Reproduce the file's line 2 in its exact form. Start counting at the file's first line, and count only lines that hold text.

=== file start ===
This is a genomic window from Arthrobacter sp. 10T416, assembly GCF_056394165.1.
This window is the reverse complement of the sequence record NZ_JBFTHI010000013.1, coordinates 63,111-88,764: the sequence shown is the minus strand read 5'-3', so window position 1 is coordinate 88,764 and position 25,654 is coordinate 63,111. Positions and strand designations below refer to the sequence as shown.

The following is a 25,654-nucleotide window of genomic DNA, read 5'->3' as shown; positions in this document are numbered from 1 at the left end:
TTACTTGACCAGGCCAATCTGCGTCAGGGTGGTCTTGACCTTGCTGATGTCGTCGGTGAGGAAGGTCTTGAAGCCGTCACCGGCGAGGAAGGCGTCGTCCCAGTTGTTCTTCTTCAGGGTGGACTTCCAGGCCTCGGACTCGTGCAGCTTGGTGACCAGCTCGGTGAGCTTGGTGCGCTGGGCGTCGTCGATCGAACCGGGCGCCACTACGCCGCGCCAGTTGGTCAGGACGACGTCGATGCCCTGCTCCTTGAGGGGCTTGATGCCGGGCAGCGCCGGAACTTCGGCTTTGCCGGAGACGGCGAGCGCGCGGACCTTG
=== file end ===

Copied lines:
This window is the reverse complement of the sequence record NZ_JBFTHI010000013.1, coordinates 63,111-88,764: the sequence shown is the minus strand read 5'-3', so window position 1 is coordinate 88,764 and position 25,654 is coordinate 63,111. Positions and strand designations below refer to the sequence as shown.